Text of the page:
The C250’s steering is excellent. The sport steering wheel is comfortable to grip, assist levels are always perfect, and the steering is responsive and accurate. I’m a big fan of the optional P255/35ZR18 Continental ContiSportContact performance tires, too, which supply outstanding grip combined with remarkable quiet on all but rougher pavement textures.
What Mercedes calls an Agility Control suspension is standard equipment for the C-Class, equipped with shock absorbers that individually adjust according to road surface and driving style. When hustling the car on a favorite backroad, the suspension proves to be a model of perfection. Around town, I detected too much jounce in the rear end, which frequently felt unsettled depending on pavement irregularities or undulations.
The braking system is fairly sophisticated, equipped with Hill Start Assist, a Hold feature, Automatic Brake Drying, and Predictive Brake Priming, which activates in expectation of a requirement for maximum braking capability if the driver suddenly lifts off the accelerator pedal. That’s great. Unfortunately, the C250’s brake pedal regularly behaved in such a manner as to get my heart racing a bit, delaying response, feeling slightly mushy, and when the C250 was driven really hard, feeling unprepared for the task at hand.
I realize, however, that the majority of the almost 82,000 people buying this car are never, ever, going to drive it like I did on my test loop. Those of you cruising suburbia and commuting into the city need not be concerned. A Mercedes-Benz C250 feels solid, secure, and sporty enough to put an occasional smile on your face. That’s what this car did for me, whether I was cruising around town or exercising the car on some of my favorite mountain roads.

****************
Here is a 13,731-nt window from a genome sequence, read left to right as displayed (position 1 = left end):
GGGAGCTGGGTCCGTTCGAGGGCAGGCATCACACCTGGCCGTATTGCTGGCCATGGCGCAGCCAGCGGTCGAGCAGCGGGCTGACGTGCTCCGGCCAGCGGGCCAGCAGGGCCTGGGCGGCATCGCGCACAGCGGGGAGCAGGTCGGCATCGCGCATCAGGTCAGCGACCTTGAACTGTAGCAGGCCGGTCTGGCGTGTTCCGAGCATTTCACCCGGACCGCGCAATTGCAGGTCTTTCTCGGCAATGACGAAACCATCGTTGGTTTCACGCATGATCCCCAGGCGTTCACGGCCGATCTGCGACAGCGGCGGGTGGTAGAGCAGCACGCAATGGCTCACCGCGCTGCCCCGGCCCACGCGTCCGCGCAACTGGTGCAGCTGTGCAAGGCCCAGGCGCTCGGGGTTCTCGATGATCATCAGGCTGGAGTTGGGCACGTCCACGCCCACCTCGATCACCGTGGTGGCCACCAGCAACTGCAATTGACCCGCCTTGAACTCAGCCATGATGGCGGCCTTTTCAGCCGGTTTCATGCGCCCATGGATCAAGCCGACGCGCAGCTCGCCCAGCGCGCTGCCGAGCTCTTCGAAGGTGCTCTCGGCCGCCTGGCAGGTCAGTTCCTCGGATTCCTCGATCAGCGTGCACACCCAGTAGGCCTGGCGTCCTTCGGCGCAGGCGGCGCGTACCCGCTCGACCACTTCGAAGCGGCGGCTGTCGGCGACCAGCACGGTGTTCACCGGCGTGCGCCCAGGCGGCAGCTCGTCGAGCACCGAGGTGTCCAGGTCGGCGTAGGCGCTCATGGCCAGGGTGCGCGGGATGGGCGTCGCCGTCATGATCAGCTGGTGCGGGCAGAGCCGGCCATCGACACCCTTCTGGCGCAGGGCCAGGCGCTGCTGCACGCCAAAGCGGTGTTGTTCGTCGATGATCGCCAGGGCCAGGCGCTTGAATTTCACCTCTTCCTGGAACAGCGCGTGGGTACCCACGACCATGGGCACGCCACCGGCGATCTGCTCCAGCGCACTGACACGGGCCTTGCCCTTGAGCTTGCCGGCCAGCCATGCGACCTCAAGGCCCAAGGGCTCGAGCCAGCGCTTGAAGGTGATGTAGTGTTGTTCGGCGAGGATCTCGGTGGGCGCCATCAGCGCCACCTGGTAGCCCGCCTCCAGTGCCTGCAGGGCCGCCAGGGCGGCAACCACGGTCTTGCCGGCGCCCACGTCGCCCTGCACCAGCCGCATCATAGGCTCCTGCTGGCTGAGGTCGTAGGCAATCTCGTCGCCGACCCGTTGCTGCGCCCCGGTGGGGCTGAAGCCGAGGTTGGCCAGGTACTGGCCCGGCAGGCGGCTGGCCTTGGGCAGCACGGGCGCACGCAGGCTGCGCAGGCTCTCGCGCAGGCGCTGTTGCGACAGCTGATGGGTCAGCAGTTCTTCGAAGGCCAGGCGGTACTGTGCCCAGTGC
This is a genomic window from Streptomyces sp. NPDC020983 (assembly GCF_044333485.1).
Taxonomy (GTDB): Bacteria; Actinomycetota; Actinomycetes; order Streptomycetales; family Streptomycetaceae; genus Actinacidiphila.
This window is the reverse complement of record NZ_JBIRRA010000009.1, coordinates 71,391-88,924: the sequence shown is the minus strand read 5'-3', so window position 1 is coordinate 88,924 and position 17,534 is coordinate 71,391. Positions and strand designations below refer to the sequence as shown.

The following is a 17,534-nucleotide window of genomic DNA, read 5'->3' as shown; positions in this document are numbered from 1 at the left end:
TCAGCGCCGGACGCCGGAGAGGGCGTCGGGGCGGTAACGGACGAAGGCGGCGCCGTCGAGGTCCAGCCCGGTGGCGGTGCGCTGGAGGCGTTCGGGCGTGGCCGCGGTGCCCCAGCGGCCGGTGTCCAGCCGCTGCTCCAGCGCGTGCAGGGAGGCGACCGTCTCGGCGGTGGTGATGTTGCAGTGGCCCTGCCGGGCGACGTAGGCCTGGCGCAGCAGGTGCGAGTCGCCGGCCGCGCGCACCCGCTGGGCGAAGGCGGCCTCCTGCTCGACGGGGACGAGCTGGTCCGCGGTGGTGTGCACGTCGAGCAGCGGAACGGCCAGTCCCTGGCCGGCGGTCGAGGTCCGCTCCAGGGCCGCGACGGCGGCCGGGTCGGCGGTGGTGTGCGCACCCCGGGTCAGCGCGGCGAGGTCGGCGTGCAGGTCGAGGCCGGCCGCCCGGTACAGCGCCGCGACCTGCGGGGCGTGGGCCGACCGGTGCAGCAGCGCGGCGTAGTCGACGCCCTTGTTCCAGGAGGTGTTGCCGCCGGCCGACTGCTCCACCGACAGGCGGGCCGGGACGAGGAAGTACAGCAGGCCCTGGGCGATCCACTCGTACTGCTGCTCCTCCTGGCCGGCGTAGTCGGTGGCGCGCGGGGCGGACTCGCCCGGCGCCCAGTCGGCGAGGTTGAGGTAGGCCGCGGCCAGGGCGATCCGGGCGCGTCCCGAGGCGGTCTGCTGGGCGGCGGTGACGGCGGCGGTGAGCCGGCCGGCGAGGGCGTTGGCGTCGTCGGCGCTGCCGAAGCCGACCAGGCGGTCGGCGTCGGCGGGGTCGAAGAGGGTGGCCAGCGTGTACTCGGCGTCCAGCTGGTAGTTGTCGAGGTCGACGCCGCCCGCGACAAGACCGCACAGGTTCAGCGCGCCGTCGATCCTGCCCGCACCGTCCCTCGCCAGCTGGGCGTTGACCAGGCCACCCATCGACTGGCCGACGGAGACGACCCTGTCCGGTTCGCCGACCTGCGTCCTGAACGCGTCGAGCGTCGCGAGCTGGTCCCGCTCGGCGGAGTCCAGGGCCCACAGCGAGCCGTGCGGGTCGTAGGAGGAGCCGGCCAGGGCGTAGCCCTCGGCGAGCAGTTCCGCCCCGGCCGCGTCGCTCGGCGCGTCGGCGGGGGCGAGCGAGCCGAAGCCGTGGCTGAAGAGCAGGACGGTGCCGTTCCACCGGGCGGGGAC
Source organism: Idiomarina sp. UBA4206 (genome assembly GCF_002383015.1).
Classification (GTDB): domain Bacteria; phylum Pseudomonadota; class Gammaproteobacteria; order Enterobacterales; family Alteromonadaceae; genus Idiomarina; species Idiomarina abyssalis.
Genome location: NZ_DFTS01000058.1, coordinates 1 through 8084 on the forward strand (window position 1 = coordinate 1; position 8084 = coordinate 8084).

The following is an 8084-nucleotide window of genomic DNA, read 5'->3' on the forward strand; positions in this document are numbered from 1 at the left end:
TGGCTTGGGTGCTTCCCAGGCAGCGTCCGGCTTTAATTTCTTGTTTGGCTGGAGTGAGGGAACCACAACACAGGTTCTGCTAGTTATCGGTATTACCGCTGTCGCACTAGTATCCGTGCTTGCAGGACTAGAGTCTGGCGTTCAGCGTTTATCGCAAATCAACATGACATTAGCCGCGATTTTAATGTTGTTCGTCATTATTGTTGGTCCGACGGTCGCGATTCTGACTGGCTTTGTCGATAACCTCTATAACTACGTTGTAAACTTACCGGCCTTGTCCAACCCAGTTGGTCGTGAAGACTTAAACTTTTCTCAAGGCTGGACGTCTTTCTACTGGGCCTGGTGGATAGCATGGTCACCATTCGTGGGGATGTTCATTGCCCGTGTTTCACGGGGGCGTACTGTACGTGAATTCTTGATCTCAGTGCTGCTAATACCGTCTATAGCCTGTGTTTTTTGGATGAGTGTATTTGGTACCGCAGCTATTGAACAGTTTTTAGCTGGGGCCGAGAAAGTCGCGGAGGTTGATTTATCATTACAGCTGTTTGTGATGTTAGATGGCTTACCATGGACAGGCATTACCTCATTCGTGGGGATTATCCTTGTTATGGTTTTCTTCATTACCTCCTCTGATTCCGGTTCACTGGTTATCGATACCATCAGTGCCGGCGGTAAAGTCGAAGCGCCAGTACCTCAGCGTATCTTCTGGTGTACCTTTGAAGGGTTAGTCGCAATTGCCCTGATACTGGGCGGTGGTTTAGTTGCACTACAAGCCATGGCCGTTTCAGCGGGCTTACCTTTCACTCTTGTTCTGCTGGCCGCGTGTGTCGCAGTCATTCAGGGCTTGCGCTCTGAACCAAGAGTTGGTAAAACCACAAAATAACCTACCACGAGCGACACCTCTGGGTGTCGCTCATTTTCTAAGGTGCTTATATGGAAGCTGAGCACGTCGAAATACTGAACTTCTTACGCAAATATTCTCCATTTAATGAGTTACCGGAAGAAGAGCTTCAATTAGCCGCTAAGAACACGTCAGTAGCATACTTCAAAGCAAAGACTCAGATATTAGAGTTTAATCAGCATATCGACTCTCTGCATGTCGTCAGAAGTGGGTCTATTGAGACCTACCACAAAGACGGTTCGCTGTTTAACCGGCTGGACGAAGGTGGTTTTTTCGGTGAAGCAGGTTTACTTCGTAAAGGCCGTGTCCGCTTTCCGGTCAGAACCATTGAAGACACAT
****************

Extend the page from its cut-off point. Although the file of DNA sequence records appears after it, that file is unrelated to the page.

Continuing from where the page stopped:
2013 Mercedes-Benz C-Class Road Test and Review: Final Thoughts
The 2013 Mercedes C250 Sport might wear a luxury badge, but it is not plush, or warm, or inviting. Rather, the car takes a cold, purposeful, mechanical approach to providing transportation, espousing a classically Germanic, engineering-focused philosophy about what a good car ought to be. Personally, at this test car’s price point, I’d still be shopping for an Audi A4 or a Cadillac ATS. But the Mercedes would be on the short list, and not at all because of the three-pointed star in its grille.
2013 Mercedes-Benz C-Class Road Test and Review: Pros and Cons
- Torquey turbocharged engine
- Seat comfort
- Quality interior materials
- Appealing good looks
- Impressive handling
- 5-star NHTSA crash-test rating
- 23.3 mpg without even trying
- Lousy small overlap frontal-impact IIHS crash-test rating
- High price, minimal equipment
- Low front seating positions
- Cramped rear foot space
- Cheap-sounding switchgear
- Off-the-line turbo lag
Mercedes-Benz supplied the vehicle for this review
2013 Mercedes-Benz C250 Sport photos by Christian Wardlaw